Panasonic TC-P55ST50 3D Plasma HDTV Review$1,699.00
Panasonic manufactures plenty of fine televisions, but their integration of 3D technology into their existing line-up has been an uphill struggle. Like many other successful TV brands, Panasonic's addition of 3D options and content has felt like more of an afterthought than a highlighted feature in a majority of models. This has been a problem for many companies, and for the advent of 3D technology in general: regardless of screen size or Smart content, 3D tends to generally feel like the additional extra features consumers get when they purchase those as-seen-on-TV products ("A $50 value, FREE!"). At TelevisionInfo, we tend to treat a television's 3D capability within its own sphere, outside of the TV's 2D performance and other more integral features like connection options and physical efficacy.
That said, the 3D capabilities of the Panasonic TC-P55ST50 were about average. We've definitely seen a lot worse, but during our standardized content playback, the ST50 still struggled with the usual problems: crosstalk during the real "up in your face" images, trouble upholding 3D clarity in grays and shadows when situated against graphically complex backdrops, or similarly shaded gray/black backgrounds. The glasses that, for whatever reason, don't come with the TV, are comfortable enough, but they don't allow for much, if any, flexibility in their arms or nose bridge, and don't fit terribly well over your thick-framed hipster spectacles. They do, thankfully, hold a pretty good charge, in case anyone wanted to subjugate themselves to 7 or 8 hours of shoddy 3D images.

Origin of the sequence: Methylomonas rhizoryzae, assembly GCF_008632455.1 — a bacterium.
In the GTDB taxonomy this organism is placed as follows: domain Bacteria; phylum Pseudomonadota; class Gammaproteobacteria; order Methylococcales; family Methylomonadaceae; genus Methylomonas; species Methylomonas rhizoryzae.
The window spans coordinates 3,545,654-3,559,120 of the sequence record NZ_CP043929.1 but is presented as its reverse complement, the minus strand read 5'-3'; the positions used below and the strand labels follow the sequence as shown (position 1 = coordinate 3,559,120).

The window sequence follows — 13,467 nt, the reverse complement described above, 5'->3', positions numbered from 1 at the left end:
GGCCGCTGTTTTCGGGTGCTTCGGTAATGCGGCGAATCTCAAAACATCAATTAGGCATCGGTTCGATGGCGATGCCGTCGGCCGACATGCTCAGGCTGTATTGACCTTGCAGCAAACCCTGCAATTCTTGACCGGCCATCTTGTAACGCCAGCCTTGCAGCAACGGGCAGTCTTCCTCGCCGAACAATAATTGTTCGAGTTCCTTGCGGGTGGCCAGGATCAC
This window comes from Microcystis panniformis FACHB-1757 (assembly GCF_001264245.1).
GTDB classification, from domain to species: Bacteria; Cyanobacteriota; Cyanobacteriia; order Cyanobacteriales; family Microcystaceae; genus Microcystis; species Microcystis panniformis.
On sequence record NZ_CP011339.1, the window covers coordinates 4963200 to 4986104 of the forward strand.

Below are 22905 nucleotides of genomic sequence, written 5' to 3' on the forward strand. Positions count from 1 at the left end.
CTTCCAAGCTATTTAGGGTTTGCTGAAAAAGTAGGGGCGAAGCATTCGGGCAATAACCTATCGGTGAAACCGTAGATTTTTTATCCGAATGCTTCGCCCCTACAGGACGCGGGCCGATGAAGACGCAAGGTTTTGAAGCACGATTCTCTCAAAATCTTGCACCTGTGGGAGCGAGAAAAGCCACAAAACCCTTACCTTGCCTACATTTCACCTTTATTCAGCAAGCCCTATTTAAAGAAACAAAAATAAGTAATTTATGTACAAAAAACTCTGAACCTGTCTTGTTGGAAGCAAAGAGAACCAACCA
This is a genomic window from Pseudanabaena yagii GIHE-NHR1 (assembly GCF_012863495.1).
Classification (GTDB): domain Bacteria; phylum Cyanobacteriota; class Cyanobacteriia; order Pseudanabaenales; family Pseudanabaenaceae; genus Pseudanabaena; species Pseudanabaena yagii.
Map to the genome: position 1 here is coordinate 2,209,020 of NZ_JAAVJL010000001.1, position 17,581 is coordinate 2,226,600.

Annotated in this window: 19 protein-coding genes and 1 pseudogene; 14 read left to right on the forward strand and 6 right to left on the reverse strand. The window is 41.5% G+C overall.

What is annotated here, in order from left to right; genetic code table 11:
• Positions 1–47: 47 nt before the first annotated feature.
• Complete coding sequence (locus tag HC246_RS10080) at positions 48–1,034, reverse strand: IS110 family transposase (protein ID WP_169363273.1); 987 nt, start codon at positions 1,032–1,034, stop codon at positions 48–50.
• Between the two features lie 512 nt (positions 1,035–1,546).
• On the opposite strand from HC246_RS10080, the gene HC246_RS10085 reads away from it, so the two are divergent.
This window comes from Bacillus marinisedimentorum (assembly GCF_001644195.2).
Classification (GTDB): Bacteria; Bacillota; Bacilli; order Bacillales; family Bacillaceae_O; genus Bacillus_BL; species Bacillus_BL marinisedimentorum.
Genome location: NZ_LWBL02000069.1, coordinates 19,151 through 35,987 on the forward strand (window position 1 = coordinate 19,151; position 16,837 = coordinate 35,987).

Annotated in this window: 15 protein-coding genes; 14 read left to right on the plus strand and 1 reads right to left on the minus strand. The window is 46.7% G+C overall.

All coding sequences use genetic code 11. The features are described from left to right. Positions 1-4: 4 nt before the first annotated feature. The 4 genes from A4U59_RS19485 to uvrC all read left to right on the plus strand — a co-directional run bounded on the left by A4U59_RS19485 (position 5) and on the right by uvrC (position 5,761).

The biggest problem with the ST50's 3D, from an objective and performance-focused outlook, is its color production. We figure most people only want to implement 3D with the idea of enjoyable high-performance immersion into their content--once the gimmick of tricking your brain wears off, watching pop-up images that are colored or shaded incorrectly just seems like an expensive and fanciful waste of time. Compared to its decent 2D color production, the 3D has some moderate, but still noticeable, color problems. This is our biggest problem with the ST50's 3D implementation, and our biggest problem with 3D as a feature.